Courtesy of American Express
When the Boeing 747 aircraft entered service in 1970, it changed air travel forever. Not only was the plane double the size of the largest existing aircraft — there's a reason it was nicknamed the "jumbo jet" — but it also had vastly improved range and speed, allowing passengers to fly farther and faster than ever before. For 50 years, the "Queen of the Skies" reigned supreme, but the aircraft is being phased out of airline fleets and replaced by more fuel-efficient planes.
But the retirement of the 747 has opened the doors for the aircraft to be repurposed as anything from a hotel to a centerpiece in an apartment complex. And now, one plane is finding new life as a credit card.
American Express is launching a limited-edition credit card made from the metal of a retired Delta 747-400 aircraft, available exclusively for Delta SkyMiles Reserve and Reserve Business Card Members. The sleek black card features a drawing of the 747, as well as details about the specific plane's history, from the date of its first and last flights to the total number of miles the plane flew.
"This is a conversation piece," Dwight James, Delta's senior vice president of customer engagement and loyalty and the CEO of Delta Vacations, told Travel + Leisure. "Pull out your card when you're at a nice restaurant with friends, and your friends will be like, 'What is that?' And the element of that is so cool."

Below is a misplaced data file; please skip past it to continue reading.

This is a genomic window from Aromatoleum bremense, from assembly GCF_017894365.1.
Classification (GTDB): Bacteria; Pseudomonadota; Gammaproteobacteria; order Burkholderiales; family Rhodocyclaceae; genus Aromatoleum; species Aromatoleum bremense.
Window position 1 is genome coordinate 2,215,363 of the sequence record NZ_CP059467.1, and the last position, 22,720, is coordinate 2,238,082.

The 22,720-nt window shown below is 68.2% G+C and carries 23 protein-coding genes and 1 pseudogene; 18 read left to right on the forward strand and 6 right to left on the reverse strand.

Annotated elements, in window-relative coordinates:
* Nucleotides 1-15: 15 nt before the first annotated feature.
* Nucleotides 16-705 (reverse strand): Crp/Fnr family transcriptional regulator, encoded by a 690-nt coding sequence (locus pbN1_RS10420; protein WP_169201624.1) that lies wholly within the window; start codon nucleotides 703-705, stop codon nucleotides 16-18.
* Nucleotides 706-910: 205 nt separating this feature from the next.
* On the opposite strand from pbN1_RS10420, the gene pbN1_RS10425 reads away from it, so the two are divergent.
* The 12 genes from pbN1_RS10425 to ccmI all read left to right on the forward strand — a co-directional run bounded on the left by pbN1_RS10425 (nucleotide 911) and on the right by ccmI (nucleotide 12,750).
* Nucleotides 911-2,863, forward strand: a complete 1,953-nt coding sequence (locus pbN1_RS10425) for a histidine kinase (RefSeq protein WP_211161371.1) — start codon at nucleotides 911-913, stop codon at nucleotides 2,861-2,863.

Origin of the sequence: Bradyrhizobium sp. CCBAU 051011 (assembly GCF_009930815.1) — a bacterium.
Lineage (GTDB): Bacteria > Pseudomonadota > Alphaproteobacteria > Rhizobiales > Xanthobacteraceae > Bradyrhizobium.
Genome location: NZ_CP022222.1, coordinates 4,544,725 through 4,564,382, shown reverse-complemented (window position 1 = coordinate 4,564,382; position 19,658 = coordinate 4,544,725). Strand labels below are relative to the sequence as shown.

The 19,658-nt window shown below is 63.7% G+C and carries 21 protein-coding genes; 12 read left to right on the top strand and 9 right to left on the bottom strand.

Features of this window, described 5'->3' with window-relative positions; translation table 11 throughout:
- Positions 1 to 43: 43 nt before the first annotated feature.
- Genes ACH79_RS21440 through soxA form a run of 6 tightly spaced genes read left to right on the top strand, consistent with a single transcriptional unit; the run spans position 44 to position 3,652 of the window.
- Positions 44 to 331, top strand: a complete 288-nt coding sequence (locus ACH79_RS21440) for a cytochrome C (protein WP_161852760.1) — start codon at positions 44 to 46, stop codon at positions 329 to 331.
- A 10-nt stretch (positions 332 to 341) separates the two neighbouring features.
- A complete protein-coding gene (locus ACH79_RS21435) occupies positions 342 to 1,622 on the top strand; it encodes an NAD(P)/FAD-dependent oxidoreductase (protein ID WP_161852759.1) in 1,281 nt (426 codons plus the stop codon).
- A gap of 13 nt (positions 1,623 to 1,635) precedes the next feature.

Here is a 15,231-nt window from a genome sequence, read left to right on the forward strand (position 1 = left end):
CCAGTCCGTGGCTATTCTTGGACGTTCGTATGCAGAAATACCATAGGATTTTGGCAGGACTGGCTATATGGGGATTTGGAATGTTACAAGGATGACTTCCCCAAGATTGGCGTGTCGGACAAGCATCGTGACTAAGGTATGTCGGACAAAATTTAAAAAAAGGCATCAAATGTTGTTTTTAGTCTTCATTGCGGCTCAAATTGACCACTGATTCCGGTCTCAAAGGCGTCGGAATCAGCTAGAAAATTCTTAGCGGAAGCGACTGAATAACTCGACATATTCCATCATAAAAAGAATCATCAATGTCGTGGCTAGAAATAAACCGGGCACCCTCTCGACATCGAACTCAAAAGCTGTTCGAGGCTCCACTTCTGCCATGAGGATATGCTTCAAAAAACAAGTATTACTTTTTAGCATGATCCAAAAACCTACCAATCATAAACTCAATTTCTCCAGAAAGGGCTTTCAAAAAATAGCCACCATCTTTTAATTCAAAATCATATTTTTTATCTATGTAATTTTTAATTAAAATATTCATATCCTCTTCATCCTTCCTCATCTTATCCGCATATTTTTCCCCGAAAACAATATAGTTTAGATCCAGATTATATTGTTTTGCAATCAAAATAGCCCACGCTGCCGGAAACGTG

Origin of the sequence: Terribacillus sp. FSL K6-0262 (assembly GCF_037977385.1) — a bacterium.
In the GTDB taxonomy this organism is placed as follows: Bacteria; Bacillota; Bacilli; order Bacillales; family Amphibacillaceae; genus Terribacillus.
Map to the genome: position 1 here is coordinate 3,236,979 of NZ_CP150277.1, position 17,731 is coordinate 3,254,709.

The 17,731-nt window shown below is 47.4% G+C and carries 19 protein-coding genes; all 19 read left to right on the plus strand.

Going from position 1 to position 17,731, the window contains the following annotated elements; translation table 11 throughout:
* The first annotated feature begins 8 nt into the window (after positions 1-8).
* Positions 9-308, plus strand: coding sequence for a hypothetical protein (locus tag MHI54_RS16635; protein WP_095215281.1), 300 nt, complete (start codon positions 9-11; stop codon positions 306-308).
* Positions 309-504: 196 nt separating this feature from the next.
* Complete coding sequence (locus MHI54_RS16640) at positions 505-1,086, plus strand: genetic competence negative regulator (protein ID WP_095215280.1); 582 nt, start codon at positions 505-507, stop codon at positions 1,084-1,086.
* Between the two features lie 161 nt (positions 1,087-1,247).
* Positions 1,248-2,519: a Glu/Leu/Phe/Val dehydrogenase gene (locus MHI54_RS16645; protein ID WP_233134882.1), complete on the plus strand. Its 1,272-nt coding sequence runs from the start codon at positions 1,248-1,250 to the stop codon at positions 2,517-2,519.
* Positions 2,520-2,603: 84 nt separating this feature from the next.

Courtesy of American Express
For cardholders really looking to dive deep into the background of the card, Amex has also launched an augmented reality experience complete with the history of the aircraft (Delta Ship #6307, if you wanted to know), personal stories from 747 crew members, and a behind-the-scenes "wings-to-wallet" video demonstrating the production of the card. That process included metalworkers dissembling the aircraft, harvesting the aluminum exterior, stripping the paint, and rolling the metal into thin sheets.
The idea for the 747 card was born out of a simple customer suggestion. "After a focus group, someone made a comment that we should make a credit card out of an airplane, and the idea stuck," Jon Gantman, senior vice president and general manager of cobrand product management at American Express, said. It's quite on-brand for Amex — the company has a long history with the travel industry, and with Delta in particular.
"In the 1950s, we provided exclusive tours and travel itineraries to Delta's airline customers. In 1996, we introduced our first travel rewards credit card," Gantman said. "Now for the first time in aviation history, we've transformed aircraft metal into a credit card."
Starting today, Delta SkyMiles Reserve and Reserve Business Card cardholders can request the 747 card by contacting Amex by phone or through its app. The limited-edition card will be available through August 3 as supplies last. It'll also be available to new customers applying for the card, which has a $550 annual fee — and right now, there's a sign-up bonus that includes 50,000 SkyMiles and 10,000 Medallion Qualification Miles (MQMs) if you spend $3,000 in your first three months of use. Perks associated with the card include access to Delta Sky Clubs and American Express Centurion Lounges, a free round-trip companion certificate, and complimentary upgrades (with enhanced upgrade priority for Medallion members), which make the card ideal for Delta frequent flyers.
"I would say [get] it quick!" Anthony Cirri, executive vice president of global cobranding at American Express, told T+L. "We anticipate high demand."